‘The Learning process is something you can incite, literally, incite, like a riot.’ This is what happened that year. We read and talked and disagreed, and the world, so very much world, began to shake inside us as we found our humanity in all this inhumanity, found empathy and compassion, found moral compasses, as we learned to hold history accountable, to hold the newspaper headlines accountable, to hold each other accountable. And all this in English class, not at home, not at church or temple or mosque, but from reading novels with Ms. W. In one year, she turned us into thinkers. I began to understand reading and writing as a revolution, thinking as being a profoundly active verb. I began to understand that a person writing quietly in a room might be burning down the world. And then rebuilding it, word by word, into something magnificent.” -Audre Lorde
It’s a damp, muggy, beautiful July morning in Charleston. I am doing yoga beneath the ancient oak tree that sits by my apartment. From my twisted angle, the sun flickers a honeyed-yellow light between the pieces of Spanish moss. I inhale slowly and close my eyes, forgetting the last of the moving boxes I have to pack. Imagining myself at the front of a high school classroom–finally achieving my purpose: making a difference. I love my college kids, and I am still so passionate about teaching them, but the mentality of the ivory tower drained my idealism within my teaching philosophy. Continue reading
“This is the first time I’ve ever lived downtown in a large city before.” I said insecurely, fidgeting with my diet coke. Its glass was perspiring and cool to the touch, a welcome distraction from the conversations going on around me.
By this point I had lived in D.C. for about a month; my romantic notions of this political town were already waning.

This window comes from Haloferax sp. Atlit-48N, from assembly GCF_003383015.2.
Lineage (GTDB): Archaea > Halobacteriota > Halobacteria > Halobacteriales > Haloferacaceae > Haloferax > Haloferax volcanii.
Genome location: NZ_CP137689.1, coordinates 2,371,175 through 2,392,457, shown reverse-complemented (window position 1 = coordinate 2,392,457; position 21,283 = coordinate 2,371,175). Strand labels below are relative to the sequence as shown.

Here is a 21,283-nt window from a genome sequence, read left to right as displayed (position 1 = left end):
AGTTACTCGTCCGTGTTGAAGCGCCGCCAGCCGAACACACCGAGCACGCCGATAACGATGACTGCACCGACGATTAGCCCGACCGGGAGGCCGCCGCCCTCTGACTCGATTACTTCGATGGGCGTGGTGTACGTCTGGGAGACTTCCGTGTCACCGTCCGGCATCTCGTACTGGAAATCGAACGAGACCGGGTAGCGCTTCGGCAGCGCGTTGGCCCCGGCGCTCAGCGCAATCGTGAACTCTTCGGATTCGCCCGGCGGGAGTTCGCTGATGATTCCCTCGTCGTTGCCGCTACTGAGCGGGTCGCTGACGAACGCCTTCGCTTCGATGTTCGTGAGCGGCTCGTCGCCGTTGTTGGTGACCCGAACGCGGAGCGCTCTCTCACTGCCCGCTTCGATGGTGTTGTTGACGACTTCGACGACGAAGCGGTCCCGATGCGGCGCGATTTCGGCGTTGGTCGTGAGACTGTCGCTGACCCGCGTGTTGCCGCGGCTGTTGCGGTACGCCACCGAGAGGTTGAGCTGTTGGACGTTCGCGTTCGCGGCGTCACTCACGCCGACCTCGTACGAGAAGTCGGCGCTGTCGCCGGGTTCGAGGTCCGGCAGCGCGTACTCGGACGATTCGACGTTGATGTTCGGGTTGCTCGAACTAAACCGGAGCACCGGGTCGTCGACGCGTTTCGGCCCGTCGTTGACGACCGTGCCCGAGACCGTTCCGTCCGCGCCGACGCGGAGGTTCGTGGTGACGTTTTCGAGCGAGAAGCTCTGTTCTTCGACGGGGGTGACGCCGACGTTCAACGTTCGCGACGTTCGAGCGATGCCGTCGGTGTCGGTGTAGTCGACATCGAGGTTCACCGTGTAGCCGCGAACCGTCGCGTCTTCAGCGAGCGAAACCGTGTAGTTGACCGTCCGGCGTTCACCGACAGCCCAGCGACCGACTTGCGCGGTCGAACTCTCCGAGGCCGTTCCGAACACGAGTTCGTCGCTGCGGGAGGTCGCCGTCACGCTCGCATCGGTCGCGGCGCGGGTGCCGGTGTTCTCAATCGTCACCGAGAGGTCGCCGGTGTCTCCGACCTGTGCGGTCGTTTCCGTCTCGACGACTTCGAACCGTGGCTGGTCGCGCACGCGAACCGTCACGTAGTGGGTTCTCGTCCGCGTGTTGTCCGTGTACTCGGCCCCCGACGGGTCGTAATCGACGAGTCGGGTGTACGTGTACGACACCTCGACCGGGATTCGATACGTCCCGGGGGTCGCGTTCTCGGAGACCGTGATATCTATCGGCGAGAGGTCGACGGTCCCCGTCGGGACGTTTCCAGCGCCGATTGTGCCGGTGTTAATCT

(Did I ever mention that I don’t like politics?)
“Seriously?” the man across from me scoffed in disbelief, as if I was alien to him. “Oh that’s right, you came from the south… near Atlanta, right? There’s nothing really there.” He went on to describe lack of intelligence and high obesity rates that plagued the southeastern United States. And racism. And ignorance.
It was my first time exploring San Francisco on my own.
I was already in love with the city. The cool air and lack of humidity calmed the hairs on my head, hairs that normally fly up at the sense of a single drop of southern humidity.
Here everything, including the interior of buildings, had the musty smell of the ocean. Here the earth learned to deal with a lack of rain by masking the environment in a morning fog–a fog that slowly drifted away as the day progressed, like an artist unveiling a masterpiece.
I thought the moment I passed my Master’s defense my brain would shutdown.
That it would pause for a little while before preparing to pick up the last bits of the semester–to finish teaching, grading, researching, and learning.
It would be like those movies where a nuclear bomb goes off and then the chilling moment of silence ensues as remnants of dust dance to the ground.
I blame my parents for my absurd curiosity and wonderment about the world.
What horrible things to instill upon a child.
Both of them flew for Delta… my dad a pilot and my mom a flight attendant. Their conversations of love and life were like something out of the movies. They met in an airport in Miami and among tales of convertibles catching fire and almost ingesting engagement rings in champagne they embraced each other and their exploration of culture. I remember day dreaming to my dad’s stories—seeing the Northern Lights from the cockpit of a 747, watching the sunrise over the equator, base jumping in South America, meeting amazing individuals who all had their own stories to tell. He described these seemingly esoteric moments in a way that made me feel like I was there, floating in the sky. With his words I could close my eyes and feel like a part of everything.